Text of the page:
As the United States focuses new attention on the Afghan war front, U.S. policymakers are emphasizing rural development and agricultural reform as keys to long-term stability. Bruce Riedel, who coauthored the Obama administration's review of Afghanistan-Pakistan strategy, says Washington is "going to emphasize wheat" as an alternative to opium poppy production, which has helped fund the country's strengthening insurgency. Secretary of State Hillary Clinton says the farm sector is a pillar of future development, and the U.S. Department of Agriculture plans to spend $27.5 million on food assistance and rural development projects in Afghanistan and Pakistan, on top of $208 million spent on Afghan food aid programs since 2003.
But fitting Afghan farmers with tools to feed themselves, and eventually turn a profit, will be complicated by environmental, social, and economic factors. For one, poppy--sales of which are equivalent to roughly 30 percent of the country's total gross domestic product (GDP)--remains the only viable cultivation option for many farmers in regions where security is tenuous. Taliban and militant drug runners provide ready land and credit for farmers willing to grow the opium-derived plant. NATO and U.S. forces have been cleared to disrupt (NYT) Afghanistan's poppy trade this spring, but analysts say replacing this cash crop is fraught with difficulty. Complicating the reform process are disagreements among international partners over strategy, a string of recent droughts, a perceived lack of funding, and poor communication among donors that some experts say has resulted in duplicity of global efforts.
From Bounty to Parched Earth
In the 1960s and early 1970s, Afghan farmers produced abundant cereals, fruits, vegetables, and meats for domestic consumption and export. Cut flowers were sold throughout the Middle East and Europe, grapes graced the tables of Saudi Arabia and the Gulf states, and 20 percent of the world's raisins were Afghan grown, the Afghan agriculture ministry estimates. Domestic crop production also climbed in pre-Soviet years. Yet today, food production in Afghanistan suffers from poor management, inadequate investment, and decimated infrastructure, observers say. Though an estimated 75 percent of Afghanistan's 34 million people live in rural regions where agriculture is the principle means of livelihood, the U.S. development agency, USAID, estimates that over six million Afghans chronically lack enough food to eat. The UN's Food and Agriculture Organization predicts Afghanistan will have to import 2.3 million tons of cereals (PDF) between July 2008 and June 2009, more than double the one million tons imported over the same period the previous year. Environmental and political factors have contributed to the recent shortages. The Asian Development Bank reports (PDF) Afghanistan experienced a "serious food crisis" in 2008 due to inadequate rainfall, surging commodity prices, and "restrictions on wheat exports from Pakistan (the main source of supply)." The UN's Food and Agriculture Organization (FAO) estimates total wheat production dipped 40 percent from 2007 to 2008, when an estimated 2.6 million tons were harvested.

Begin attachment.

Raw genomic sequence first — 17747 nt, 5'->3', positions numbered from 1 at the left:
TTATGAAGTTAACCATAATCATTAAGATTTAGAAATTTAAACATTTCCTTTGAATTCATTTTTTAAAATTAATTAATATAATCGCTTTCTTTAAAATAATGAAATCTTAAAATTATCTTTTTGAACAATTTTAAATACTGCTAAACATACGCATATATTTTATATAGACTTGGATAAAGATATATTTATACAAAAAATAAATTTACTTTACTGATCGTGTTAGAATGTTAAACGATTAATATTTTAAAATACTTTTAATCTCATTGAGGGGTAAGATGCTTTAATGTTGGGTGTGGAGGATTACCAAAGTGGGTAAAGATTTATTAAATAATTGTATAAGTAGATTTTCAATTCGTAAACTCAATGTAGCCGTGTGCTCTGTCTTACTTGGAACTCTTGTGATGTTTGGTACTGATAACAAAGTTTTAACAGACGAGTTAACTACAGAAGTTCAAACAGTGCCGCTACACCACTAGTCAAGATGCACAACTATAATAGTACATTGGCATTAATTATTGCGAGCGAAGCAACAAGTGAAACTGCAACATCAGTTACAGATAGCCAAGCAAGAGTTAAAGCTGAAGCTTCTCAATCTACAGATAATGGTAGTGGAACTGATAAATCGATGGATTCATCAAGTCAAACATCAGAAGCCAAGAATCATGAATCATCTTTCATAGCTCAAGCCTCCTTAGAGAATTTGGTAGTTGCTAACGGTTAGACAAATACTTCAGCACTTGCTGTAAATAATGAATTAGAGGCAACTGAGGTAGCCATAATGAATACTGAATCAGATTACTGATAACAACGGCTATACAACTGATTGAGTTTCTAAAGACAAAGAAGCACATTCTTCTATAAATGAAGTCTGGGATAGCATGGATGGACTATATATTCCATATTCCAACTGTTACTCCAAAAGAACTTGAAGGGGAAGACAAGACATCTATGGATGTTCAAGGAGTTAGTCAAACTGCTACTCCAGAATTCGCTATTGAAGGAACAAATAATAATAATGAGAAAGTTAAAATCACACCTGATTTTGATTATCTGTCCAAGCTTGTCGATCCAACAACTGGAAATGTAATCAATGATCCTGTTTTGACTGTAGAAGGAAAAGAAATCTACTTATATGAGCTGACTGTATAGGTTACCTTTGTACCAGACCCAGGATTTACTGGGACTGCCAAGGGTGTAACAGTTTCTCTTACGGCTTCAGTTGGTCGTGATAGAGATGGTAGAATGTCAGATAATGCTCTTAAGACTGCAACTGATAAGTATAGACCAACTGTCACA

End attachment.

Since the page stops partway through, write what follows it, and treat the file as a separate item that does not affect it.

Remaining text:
Unless the coordination problems are solved, “all that time, money, and effort will probably amount to very little.” – Col. Dan Harris, Commander, Texas Army National Guard Agribusiness Development Team
The drought-fueled food crisis of 2008 did produce one positive trend line: a decline in opium production. Measured in hectares cultivated and tons harvested, total yields for 2008 (PDF) were off nearly 20 percent from the year before, and the United Nations estimates twenty-two of Afghanistan's thirty-four provinces could be opium free by mid-2009. The traditional epicenter of poppy cultivation--the seven provinces of southern Afghanistan--saw a combined 10 percent drop last year, which the UN credited to effective replacement strategies, poor rainfall, and fluctuating commodity prices.
Curtailing Afghanistan's opium poppy harvests is essential to the country's long-term security and political health, international donors say. Taliban operations are largely funded from opium profits; the UN's drug control agency estimates that in 2008, the trade was worth as much as $470 million (PDF) in annual tax and trafficking fees. The cash flow is also believed to fund strongmen and local warlords and to contribute to government corruption. Populations in neighboring states--notably Iran--have suffered epidemics linked to Afghan-produced opium.
Seeds of Hope?